AbstractHematopoietic stem cells provide life-long production of blood cells and undergo self-renewal division in order to sustain the stem cell pool. Homeostatic maintenance of hematopoietic stem cell pool and blood cell production is vital for the organism to survive. We previously reported that latexin is a negative regulator of hematopoietic stem cells in mice. Its natural variation in the expression is inversely correlated with hematopoietic stem cell number. However, the molecular mechanisms regulating latexin transcription remain largely unknown, and the genetic factors contributing to its natural variation are not clearly defined. Here we discovered a chromatin protein, high-mobility group protein B2, as a novel transcriptional suppressor of latexin by using DNA pull-down and mass spectrometry. High-mobility group protein B2 knockdown increases latexin expression at transcript and protein levels, and decreases hematopoietic stem cell number and regeneration capacity in vivo. Concomitant blockage of latexin activation significantly reverses these phenotypic changes, suggesting that latexin is one of the downstream targets and functional mediators of high-mobility group protein B2. We further identified a functional single nucleotide polymorphism, rs31528793, in the latexin promoter that binds to high-mobility group protein B2 and affects the promoter activity. G allelic variation in rs31528793 associates with the higher latexin expression and lower hematopoietic stem cell number, whereas C allele indicates the lower latexin expression and higher stem cell number. This study reveals for the first time that latexin transcription is regulated by both transacting (high-mobility group protein B2) and cis-acting (single nucleotide polymorphism rs31528793) factors. It uncovers the functional role of naturally occurring genetic variants, in combination with epigenetic regulator, in determining differential gene expression and phenotypic diversity in the hematopoietic stem cell population.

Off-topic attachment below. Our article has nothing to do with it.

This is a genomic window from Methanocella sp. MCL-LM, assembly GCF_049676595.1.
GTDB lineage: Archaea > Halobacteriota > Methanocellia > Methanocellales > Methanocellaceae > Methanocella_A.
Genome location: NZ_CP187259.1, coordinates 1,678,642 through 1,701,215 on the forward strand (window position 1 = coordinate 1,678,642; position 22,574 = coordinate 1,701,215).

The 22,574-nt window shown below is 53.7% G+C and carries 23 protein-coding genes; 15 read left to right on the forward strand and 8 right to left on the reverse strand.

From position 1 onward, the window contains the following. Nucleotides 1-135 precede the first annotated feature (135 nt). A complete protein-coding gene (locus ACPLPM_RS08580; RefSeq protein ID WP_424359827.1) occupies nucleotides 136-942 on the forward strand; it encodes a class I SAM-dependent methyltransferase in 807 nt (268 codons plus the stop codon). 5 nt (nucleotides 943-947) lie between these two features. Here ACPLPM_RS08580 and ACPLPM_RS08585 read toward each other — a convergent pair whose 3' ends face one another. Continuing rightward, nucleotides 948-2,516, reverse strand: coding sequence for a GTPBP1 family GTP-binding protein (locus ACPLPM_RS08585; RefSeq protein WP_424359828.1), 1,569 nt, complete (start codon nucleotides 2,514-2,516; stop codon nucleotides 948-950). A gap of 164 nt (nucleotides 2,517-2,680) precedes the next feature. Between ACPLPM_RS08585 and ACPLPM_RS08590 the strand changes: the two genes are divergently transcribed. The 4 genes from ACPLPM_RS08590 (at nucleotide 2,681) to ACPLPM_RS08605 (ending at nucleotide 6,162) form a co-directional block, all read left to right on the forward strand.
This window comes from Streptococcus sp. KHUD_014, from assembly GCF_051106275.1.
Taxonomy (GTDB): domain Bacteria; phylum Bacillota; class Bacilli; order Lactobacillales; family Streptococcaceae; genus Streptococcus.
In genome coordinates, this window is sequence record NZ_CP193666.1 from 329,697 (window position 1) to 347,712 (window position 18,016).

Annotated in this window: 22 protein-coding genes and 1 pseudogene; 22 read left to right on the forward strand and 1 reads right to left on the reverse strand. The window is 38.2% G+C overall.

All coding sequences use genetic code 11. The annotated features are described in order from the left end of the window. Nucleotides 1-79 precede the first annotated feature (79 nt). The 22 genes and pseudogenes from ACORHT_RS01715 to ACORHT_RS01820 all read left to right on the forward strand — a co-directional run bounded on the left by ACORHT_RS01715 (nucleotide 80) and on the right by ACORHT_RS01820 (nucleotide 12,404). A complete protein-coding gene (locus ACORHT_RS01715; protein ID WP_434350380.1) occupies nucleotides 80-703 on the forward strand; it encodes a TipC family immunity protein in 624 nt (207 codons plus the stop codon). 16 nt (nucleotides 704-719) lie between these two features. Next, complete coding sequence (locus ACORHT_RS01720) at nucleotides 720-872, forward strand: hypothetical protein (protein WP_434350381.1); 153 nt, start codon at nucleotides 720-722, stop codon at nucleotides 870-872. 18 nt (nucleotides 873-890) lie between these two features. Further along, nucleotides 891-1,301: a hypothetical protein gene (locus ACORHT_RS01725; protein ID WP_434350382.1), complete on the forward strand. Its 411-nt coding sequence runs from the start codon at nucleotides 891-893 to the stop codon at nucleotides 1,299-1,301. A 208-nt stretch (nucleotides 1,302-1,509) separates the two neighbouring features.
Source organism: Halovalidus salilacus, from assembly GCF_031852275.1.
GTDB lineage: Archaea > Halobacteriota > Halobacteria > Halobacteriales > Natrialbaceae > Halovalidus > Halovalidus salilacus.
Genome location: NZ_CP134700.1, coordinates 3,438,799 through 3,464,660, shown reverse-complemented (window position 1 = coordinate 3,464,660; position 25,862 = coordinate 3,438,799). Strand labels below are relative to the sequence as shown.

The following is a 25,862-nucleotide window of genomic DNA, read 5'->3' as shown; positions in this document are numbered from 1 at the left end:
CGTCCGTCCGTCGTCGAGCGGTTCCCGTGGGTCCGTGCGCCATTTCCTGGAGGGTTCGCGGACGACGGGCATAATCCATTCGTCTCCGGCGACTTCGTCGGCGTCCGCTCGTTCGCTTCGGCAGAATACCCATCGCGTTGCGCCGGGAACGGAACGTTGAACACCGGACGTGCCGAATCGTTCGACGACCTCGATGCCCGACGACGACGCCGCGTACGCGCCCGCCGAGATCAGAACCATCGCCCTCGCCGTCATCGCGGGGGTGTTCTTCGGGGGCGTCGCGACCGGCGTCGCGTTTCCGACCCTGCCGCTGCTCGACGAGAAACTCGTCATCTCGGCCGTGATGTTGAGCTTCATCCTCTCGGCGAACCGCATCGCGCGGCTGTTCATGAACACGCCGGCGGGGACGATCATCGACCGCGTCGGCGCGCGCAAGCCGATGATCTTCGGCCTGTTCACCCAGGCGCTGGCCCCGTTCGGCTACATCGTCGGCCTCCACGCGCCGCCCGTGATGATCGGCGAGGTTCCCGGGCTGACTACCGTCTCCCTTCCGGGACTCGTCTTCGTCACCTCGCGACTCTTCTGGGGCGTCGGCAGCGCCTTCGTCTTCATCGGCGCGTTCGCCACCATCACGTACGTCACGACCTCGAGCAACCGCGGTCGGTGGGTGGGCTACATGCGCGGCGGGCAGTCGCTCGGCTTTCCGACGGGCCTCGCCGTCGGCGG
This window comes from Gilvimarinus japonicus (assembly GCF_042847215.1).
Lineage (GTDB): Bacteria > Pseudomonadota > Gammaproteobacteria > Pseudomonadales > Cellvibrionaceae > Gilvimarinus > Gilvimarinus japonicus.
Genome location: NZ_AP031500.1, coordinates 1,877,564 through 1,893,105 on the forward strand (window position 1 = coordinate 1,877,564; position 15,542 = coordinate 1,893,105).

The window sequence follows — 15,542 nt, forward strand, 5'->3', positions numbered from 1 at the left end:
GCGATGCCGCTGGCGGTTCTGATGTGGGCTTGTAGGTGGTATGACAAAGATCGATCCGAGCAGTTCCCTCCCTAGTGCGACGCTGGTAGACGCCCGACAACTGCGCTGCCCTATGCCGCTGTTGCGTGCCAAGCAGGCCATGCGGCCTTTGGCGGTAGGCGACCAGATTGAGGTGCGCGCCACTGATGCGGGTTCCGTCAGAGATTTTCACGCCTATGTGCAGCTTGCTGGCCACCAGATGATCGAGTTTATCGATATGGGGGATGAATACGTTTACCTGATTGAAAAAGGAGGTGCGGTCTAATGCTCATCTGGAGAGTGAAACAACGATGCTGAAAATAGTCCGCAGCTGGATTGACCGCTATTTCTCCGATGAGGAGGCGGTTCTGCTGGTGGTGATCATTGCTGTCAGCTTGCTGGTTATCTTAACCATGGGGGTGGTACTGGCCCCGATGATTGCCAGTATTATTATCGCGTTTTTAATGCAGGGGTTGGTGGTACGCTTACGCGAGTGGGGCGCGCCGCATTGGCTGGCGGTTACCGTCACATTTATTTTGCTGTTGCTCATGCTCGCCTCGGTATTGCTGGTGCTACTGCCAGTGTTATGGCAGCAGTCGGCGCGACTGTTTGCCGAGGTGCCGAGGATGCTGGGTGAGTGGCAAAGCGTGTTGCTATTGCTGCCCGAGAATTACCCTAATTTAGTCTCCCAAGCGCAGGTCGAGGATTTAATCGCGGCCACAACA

Stem cells are key to the homeostatic maintenance of mature and functional cells in a variety of tissues and organs. They have the unique ability to perpetuate themselves through self-renewal and to replenish dying or damaged cells through multi-lineage differentiation. The balance between self-renewal and differentiation is critical for tissue homeostasis, and any disruption in this balance could lead to serious problems such as tissue degeneration and development of cancer.1 Probably the best-studied adult stem cells are hematopoietic stem cells (HSC), which are responsible for life-long production of all hematopoietic lineages.42 The total number of HSC is kept constant under steady-state conditions, but it also changes in response to stress or injury. The flexibility of stem cells to adapt to physiological needs is achieved by precise regulation of self-renewal and differentiation. Many molecules and signaling pathways have been found to be involved in this process.3 However, identification of the collection of genes contributing to critical stem cell functions is far from complete.
Hematopoietic stem cell number and function exhibit natural variation among humans as well as among different mouse strains.85 The natural variation is largely attributed to DNA variants in the genome that function as regulatory elements to control gene expression.9 The genetic diversity is a powerful but underused tool for unraveling the critical gene networks in stem cell regulation. Using genome-wide association studies, increasing numbers of gene regulatory variants have been strongly implicated in hematologic phenotypes and diseases in humans, such as fetal hemoglobin-associated genetic variants in patients with sickle cell disease (SCD) and β-thalassemia.1110 Recently, several reports have revealed an important yet previously unrecognized role of genetic variants in regulating epigenetics.15129 For example, DNA variations may affect the recruitment and binding affinity of transcription factors, which in turn lead to histone tail modifications. Such variations in the epigenetic environment result in significant variations in gene expression, which collectively manifest as a phenotypic trait. Despite these advances, the precise molecular mechanisms underlying the association between the genetic variants and hematopoietic phenotypes remain largely unknown.